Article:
UCLA, like any college, is a stressful place. Final exams, internship applications and club commitments ensure students are rigid with tension as their minds and bodies are put to the test. With so much demanded of them, university housing is a godsend to strung-out students. They don’t have to worry about shady landlords, subpar living conditions, coordinating utilities or understanding the legalese of a lease agreement.
But students are in for a rude awakening during their senior year. UCLA’s three-year housing guarantee ensures that students are forced to swim with the sharks in Westwood’s rental market their next year when they look for a place to stay.
There is a clear knowledge gap students inevitably have when they go from university housing into the private market. For many, searching for an apartment is their first foray into true adulthood.
The problem is, nobody has taught them where to start when it comes to apartment hunting, much less how not to get taken advantage of.
The lack of guaranteed four-year university housing ensures a rental market where steady student demand, coupled with a lack of experience as a tenant, grants landlords a tremendous amount of power over student renters. This vulnerability should concern administrators. The university has a responsibility to ensure students have the tools to navigate the difficult and predatory Westwood rental market.
UCLA should provide a centralized resource for students searching for apartments. The university should create an online platform that consolidates its existing resources with new ones to smooth students’ transition from the dorms into apartments. These university-provided tools should work to ensure students have the available information and resources necessary to be informed consumers in the Westwood rental market and prevent them from being taken advantage of by predatory landlords and leases.
Specifically, the online resources should include information about current fair market prices, standard inclusions and exclusions in lease agreements, tenant rights and how-to guides on setting up utilities.
The need for these resources is compounded because students typically start looking for apartments around February. This means that inexperienced students are dealing with an apartment on top of all the other things they have to handle, such as homework, studying and extracurriculars.
The dearth of university resources, be that apartment guides or proper management vetting, opens up opportunities for landlords to shortchange students, be that in their leases or by skimping on repairs later in the year.
There are compelling reasons why the university cannot guarantee four years of housing. With the Westwood Village’s historically fierce restrictiveness toward new, large-scale housing developments, and pressure from the state government to continue admitting increased numbers of students each year, it is no surprise UCLA’s housing options are bursting at the seams.
But that does not mean the university is free to ignore the consequences of only guaranteeing three years of housing. The policy forces students to go out on their own to find housing in a market that is stacked against them, and the least the university could do is provide adequate guidance for them. After all, students don’t just come to UCLA for a degree – they come to learn how to be adults as well.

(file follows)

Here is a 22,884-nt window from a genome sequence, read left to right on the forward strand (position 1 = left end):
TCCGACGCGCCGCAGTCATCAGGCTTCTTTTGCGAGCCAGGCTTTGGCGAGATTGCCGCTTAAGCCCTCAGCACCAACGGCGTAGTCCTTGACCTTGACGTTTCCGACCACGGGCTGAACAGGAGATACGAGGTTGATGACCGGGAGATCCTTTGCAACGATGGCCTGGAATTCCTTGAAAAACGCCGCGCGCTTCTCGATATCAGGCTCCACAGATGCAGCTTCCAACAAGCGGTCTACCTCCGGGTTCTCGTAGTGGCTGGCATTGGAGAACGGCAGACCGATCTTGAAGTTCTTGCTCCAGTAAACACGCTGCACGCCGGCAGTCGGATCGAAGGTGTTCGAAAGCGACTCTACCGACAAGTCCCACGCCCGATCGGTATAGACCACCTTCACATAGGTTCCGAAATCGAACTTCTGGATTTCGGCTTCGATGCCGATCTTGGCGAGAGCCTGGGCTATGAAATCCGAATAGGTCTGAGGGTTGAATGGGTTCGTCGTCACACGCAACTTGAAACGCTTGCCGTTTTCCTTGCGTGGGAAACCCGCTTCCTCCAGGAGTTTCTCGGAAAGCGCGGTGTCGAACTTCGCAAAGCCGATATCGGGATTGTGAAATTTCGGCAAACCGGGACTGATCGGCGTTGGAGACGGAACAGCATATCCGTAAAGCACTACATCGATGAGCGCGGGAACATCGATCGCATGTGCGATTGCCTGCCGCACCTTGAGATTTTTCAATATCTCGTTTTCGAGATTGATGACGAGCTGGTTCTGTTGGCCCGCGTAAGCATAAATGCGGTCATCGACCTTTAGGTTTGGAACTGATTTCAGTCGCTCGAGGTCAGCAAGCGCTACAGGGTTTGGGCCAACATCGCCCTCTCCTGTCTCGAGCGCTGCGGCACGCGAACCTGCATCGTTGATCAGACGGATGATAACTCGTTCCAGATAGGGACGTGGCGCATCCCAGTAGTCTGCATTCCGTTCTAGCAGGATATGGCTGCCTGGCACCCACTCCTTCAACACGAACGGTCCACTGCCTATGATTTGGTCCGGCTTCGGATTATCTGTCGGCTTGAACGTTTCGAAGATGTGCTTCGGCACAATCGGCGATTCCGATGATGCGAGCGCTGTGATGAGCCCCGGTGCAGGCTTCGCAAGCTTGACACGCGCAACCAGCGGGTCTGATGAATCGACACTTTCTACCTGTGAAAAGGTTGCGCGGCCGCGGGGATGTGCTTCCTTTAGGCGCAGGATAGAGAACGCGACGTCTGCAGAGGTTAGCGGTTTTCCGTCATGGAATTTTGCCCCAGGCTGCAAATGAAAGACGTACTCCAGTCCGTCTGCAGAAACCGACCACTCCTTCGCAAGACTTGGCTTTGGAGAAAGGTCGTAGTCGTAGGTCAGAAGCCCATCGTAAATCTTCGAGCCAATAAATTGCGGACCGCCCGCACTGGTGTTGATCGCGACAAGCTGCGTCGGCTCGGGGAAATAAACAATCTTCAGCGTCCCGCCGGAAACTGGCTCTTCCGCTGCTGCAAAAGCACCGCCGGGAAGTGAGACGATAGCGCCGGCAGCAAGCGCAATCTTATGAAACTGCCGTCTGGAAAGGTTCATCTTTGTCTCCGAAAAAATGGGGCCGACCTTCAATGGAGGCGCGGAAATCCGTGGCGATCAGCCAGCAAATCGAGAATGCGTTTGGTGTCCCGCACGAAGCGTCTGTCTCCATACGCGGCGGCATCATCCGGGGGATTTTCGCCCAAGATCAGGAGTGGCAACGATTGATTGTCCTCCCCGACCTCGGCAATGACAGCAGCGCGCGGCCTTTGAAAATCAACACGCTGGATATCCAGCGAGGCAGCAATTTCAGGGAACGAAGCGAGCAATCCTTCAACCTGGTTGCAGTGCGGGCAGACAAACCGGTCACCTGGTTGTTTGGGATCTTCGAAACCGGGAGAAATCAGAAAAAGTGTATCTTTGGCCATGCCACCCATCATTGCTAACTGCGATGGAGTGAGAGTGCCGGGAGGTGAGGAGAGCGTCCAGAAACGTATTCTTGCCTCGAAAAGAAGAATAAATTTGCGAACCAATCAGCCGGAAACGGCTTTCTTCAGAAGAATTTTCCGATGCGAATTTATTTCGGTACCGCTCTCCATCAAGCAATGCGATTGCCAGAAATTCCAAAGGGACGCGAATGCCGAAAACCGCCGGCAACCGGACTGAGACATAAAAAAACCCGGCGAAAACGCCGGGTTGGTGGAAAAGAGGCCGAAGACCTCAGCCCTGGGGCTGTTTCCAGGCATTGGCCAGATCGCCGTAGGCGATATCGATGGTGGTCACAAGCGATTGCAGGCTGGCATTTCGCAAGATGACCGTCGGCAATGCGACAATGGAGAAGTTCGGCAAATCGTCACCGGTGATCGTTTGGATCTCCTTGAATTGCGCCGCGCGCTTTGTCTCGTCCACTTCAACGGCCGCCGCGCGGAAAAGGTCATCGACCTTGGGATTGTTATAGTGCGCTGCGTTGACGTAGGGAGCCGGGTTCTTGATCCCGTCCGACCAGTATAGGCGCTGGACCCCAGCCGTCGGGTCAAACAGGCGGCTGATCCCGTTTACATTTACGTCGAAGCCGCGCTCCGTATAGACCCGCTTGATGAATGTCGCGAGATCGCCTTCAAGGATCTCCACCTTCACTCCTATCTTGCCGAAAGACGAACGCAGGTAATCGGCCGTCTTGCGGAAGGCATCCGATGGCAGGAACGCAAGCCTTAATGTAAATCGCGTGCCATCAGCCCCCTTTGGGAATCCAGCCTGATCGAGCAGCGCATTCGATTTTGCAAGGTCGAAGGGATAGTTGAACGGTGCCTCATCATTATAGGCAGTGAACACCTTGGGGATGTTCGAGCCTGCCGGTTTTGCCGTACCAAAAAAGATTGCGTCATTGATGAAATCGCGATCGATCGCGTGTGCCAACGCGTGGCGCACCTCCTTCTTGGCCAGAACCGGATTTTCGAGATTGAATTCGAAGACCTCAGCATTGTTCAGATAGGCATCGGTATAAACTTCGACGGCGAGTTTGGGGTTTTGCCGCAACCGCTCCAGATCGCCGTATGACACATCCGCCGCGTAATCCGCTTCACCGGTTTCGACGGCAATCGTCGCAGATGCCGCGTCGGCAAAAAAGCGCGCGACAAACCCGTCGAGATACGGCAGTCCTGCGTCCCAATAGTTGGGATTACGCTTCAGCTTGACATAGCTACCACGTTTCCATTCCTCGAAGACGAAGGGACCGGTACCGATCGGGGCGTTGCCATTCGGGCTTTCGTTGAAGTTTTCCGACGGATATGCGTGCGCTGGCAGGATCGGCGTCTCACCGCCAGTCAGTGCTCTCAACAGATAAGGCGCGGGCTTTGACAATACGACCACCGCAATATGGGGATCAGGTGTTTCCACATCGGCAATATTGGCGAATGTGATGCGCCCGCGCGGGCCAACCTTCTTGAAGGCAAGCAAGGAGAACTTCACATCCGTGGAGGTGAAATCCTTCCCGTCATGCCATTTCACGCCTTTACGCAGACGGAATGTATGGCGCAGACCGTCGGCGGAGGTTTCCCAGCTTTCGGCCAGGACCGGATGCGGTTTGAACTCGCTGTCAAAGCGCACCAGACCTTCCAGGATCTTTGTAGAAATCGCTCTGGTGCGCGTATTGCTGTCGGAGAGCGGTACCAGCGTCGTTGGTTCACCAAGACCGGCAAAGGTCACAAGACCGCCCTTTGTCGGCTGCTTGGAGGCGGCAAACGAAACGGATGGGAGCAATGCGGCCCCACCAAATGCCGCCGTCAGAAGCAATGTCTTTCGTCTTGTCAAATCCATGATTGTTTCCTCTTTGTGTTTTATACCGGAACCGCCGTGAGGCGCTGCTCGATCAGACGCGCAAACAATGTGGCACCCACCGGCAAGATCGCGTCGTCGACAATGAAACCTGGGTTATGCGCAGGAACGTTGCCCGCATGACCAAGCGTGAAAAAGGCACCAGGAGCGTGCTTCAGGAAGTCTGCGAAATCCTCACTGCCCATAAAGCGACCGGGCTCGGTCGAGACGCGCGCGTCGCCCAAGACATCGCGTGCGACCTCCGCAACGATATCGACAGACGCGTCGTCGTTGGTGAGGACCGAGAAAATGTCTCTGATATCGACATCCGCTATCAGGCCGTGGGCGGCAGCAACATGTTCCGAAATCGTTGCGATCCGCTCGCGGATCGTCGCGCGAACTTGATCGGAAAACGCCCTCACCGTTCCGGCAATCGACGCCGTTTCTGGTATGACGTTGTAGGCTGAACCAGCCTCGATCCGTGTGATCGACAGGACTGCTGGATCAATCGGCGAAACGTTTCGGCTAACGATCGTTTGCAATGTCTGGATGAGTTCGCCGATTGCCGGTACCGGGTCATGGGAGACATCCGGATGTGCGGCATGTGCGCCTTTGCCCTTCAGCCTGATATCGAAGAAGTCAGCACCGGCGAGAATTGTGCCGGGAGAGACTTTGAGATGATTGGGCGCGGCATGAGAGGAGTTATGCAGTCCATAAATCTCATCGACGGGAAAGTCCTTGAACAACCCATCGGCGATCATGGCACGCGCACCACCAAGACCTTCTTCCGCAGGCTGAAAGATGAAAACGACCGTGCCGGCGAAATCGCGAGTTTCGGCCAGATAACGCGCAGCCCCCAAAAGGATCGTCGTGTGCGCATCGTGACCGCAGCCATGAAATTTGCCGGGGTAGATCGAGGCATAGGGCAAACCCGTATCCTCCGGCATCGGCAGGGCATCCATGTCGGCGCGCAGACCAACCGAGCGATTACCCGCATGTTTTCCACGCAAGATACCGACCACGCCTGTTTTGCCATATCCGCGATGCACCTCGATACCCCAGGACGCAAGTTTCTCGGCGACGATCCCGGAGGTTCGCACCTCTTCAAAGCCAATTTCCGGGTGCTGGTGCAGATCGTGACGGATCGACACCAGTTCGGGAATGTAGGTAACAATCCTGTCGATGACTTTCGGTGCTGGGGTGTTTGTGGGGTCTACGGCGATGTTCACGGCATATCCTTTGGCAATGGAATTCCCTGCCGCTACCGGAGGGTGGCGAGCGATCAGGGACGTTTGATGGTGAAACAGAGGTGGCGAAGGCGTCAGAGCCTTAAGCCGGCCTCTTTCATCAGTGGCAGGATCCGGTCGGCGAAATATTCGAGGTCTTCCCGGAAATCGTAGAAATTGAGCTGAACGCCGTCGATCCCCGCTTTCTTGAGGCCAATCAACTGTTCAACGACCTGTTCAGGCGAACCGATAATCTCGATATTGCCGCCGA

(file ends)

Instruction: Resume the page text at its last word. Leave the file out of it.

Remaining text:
UCLA has made some attempts at providing resources to students. Alison Hewitt, a UCLA spokesperson, said there are several resources students can use for housing, including those by Student Legal Services, the Community Housing Office and private sites such as Bruinwalk, a Daily Bruin website.
But these resources are far from adequate. The information they provide is scattered between multiple UCLA-affiliated and nonaffiliated entities, which are not well advertised or easy to find. Centralizing them in one place would make it easier for students to successfully find affordable apartments in an easy, stress-free way.
Furthermore, the resources most necessary – vetting landlords and an avenue for asking specific questions about the apartment hunting process – are not included. These resources are the most necessary because students do not have the ability or the resources to adequately vet landlords and management companies.
In order to vet landlords and management companies, the university should assign staff to investigate the different entities that own and manage Westwood properties, assigning a letter grade ranking to each of them. The university should also consolidate vetted complaints from students and provide the campus community with a summary of them for each apartment complex.
The argument can be made that the administration does not have to help students once they are no longer in university housing. However, UCLA has a responsibility to vet landlords and management companies in the North Village so students can easily determine if the entity they are dealing with is honest and fair.
Signing a lease with a dishonest landlord or management company could leave students in units that are not properly maintained or place them in jeopardy of being swindled out of their full security deposit – often an entire month’s rent. And this shortchanging of students and thus their livelihoods – something that can easily spill over into their well-being – should trouble administrators and catalyze them to, at the very least, provide a hub of information so other students don’t fall prey to Westwood’s shady real estate.
Westwood is by no means a renter’s paradise, and no one is expecting the university to solve the neighborhood’s housing problems.
But if UCLA is going to have its students swim with the sharks, the least it can do is provide a protective cage.